Against the wind
Continuing rally hopes face structural inflation headwinds.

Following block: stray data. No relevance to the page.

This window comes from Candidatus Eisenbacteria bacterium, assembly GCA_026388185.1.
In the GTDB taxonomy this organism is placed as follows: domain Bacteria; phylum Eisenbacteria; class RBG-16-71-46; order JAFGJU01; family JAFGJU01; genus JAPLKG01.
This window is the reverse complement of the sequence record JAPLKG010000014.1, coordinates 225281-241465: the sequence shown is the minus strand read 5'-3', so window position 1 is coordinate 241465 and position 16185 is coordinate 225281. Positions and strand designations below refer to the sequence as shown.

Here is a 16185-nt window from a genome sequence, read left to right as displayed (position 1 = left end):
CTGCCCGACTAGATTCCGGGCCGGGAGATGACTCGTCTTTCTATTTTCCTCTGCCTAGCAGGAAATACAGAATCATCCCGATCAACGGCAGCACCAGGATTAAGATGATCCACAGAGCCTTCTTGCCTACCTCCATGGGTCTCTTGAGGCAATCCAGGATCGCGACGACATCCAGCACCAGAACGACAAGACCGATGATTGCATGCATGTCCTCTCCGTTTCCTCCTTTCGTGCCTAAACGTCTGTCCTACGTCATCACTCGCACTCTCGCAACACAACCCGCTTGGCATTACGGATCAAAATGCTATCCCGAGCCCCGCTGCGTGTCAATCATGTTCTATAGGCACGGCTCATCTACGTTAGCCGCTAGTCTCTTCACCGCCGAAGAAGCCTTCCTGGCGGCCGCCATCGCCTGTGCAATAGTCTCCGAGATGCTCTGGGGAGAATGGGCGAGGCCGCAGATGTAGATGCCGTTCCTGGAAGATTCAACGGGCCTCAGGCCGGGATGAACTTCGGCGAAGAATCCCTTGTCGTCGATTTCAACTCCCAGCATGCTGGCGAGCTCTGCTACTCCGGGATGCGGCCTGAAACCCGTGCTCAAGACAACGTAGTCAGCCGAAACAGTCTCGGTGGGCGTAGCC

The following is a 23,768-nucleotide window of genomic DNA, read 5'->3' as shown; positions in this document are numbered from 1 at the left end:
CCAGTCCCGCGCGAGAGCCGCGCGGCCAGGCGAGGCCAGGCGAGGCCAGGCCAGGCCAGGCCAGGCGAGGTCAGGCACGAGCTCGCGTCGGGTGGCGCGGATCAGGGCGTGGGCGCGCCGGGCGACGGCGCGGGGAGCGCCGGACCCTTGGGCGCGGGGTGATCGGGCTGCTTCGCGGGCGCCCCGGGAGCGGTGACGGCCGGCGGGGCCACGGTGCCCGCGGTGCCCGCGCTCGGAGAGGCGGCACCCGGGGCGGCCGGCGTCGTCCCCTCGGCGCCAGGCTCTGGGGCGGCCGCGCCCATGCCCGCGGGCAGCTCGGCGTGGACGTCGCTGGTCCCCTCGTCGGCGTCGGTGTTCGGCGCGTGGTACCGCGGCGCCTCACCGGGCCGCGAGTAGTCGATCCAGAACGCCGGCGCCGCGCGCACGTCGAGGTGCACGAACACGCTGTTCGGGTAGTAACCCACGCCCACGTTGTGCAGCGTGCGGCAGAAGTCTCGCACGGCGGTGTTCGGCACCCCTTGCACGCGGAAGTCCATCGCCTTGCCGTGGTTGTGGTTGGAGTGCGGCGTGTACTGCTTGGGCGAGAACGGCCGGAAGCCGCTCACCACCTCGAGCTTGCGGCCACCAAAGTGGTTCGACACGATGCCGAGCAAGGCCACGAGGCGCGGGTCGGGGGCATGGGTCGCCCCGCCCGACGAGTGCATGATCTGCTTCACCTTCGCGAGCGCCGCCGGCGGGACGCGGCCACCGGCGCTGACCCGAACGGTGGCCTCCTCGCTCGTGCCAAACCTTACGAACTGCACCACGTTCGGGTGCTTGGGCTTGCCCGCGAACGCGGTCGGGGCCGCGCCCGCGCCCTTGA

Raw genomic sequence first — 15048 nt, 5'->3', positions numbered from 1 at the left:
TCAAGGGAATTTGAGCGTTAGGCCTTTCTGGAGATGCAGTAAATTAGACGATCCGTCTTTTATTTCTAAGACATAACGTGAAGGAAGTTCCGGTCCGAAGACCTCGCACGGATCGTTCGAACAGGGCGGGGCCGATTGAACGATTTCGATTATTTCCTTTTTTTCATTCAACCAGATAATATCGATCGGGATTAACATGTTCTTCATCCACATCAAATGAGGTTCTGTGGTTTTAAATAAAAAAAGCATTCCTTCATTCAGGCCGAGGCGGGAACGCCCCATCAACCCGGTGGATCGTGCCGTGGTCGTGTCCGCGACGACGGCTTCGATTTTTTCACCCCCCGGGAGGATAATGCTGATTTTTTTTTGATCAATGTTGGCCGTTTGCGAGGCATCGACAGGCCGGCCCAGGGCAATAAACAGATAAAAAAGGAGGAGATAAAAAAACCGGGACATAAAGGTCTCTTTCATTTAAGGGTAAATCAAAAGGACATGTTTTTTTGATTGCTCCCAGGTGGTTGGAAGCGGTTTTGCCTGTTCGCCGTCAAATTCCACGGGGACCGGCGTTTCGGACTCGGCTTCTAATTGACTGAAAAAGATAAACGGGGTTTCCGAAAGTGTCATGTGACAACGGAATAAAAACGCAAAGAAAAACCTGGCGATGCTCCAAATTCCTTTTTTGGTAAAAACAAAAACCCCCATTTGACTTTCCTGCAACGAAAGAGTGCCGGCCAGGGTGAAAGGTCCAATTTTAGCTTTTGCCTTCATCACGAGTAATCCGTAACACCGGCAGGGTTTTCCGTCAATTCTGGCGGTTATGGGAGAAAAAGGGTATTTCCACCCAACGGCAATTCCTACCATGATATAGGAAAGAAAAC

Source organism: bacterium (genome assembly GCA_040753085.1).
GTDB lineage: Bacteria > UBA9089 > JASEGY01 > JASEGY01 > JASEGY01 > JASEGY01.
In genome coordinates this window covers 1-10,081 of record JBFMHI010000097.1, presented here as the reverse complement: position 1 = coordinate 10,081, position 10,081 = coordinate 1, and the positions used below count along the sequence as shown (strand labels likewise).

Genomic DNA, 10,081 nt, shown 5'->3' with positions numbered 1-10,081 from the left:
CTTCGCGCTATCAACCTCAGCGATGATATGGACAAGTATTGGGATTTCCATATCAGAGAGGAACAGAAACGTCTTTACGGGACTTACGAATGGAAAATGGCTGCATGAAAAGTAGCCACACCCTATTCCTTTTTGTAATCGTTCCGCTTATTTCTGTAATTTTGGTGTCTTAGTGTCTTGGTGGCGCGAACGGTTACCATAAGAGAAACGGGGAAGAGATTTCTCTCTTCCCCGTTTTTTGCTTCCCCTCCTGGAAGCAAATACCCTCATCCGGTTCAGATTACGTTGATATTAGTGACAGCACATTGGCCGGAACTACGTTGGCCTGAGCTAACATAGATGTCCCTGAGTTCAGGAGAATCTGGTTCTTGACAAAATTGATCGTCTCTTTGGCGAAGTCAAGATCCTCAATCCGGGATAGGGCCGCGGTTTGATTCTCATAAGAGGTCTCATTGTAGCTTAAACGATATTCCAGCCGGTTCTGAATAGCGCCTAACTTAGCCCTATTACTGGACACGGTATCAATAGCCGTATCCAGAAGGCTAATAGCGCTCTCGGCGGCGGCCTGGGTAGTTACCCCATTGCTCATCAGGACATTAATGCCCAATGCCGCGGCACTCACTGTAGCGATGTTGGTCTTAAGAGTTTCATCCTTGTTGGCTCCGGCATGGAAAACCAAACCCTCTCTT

Sitting in Pittsburgh all week, but I did have a hit on Bloomberg TV. Introduced by the host as someone who has been in the business since the ’70s, I said I keep thinking we are experiencing that decade again. Stagflation, and we reached “peak” inflation three times that decade! He remarked afterwards that he hadn’t heard anyone refer to the ’70s in years. Malaise defined the ’70s. A lot of talk about peak inflation, as gasoline, oil and ag commodity prices roll over, manufacturing and services prices, too (more below). Perhaps. But it can take a long time for structural inflation to slow. The stickiest components, wages and rents, aren’t letting up. The Atlanta Fed’s wage-growth tracker has gone almost vertical (the 3-month average yearly pace hit 6.7% in June), wages drove Q2’s Employment Cost Index to a 40-year high, July hourly earnings accelerated and small businesses told the NFIB their biggest problem is finding workers. If it walks like a wage-price spiral …. Even as job openings slowed and jobless claims climbed again this week, the Fed has a long way to go to cool an historically hot labor market where surging boomer retirements have created a big hole. July’s surprise jump in payrolls (more below) still left labor force participation 1.2 percentage points below its pre-pandemic level. Indeed, concerned by the markets’ “Fed pivot” interpretation of Powell’s post-meeting “near neutral” comments, uber-dovish Fed governors this week played down expectations of slower rate hikes this fall and potential cuts as early as next spring. This morning’s jobs report reinforced those comments. Pivot, schmivot.